Tea terminology can be mind-bogglingly complex. Which is why The Daily Tea is bringing you Tea A-Z, a guide to deciphering both common and completely bewildering concepts from the world of tea. Let’s dive in!
Kandy, the ancient capital of Ceylon (now Sri Lanka) is believed to be the birthplace of Sri Lankan tea production. The terroir of this region makes it a natural home for tea production. The tea growing district of Kandy consists of several areas including Hantane, Gampola and Hewaheta. Today, most of the tea that is grown in Kandy is used for blending.
This African country is one of the largest exporters of CTC (cut tear curl) black tea. Grown throughout the beautiful Rift Valley, tea has become the main source of income for hundreds of smallholder farmers. Today, Kenya is known for its bolder black tea commonly used to add both flavor and color to common breakfast blends. Orthodox tea, although still limited, is beginning to be promoted in this region, providing an additional source of revenue for these family farms.
Written in 1211 by Elsai, this two volume Japanese book was created after his last visit to China. The title, Kissa Yojoki, is loosely translated to: How to Stay Healthy by Drinking Tea. Yes, over 800 years ago, a health manual was created touting the incredible properties in Camellia Sinensis. Elsai believed that tea could help every organ in the body, particularly the heart.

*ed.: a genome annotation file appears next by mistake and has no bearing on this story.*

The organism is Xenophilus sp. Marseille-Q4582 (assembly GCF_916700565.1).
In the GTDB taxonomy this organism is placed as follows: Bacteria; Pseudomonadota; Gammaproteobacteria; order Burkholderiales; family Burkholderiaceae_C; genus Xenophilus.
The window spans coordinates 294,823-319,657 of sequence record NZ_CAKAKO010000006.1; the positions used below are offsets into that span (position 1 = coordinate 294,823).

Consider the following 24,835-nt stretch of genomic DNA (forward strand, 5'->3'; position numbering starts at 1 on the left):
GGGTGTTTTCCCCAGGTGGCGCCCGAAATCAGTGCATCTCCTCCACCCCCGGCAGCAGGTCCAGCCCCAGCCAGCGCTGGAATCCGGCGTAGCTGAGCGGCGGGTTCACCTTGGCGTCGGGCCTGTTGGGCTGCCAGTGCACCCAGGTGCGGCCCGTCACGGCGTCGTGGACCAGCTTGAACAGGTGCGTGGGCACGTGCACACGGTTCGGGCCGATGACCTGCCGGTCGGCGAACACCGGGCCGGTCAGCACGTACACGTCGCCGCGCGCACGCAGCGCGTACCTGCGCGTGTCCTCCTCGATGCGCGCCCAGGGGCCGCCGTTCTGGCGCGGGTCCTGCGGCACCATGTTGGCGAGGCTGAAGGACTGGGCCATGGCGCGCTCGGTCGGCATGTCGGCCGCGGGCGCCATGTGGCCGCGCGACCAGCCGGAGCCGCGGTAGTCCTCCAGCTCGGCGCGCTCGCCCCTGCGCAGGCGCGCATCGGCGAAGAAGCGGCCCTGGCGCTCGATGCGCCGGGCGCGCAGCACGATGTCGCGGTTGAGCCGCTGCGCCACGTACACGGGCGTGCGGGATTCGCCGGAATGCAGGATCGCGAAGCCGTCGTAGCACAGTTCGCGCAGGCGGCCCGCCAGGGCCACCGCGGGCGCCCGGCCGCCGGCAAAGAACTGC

Created by fermenting sweet tea with the active, sugar-loving SCOBY (symbiotic culture of friendly bacteria and yeast) kombucha contains probiotics and vitamins (think of it as the yogurt of the tea world).
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Darjeeling tea was not known in the 1850’s, when tea planting first began in the area. A lot of hard work took place through the 1900’s, when 89 gardens were running at full steam. Robert Fortune and Dr. Campbell are contenders in this discovery – one forgotten and another fully … Continue reading
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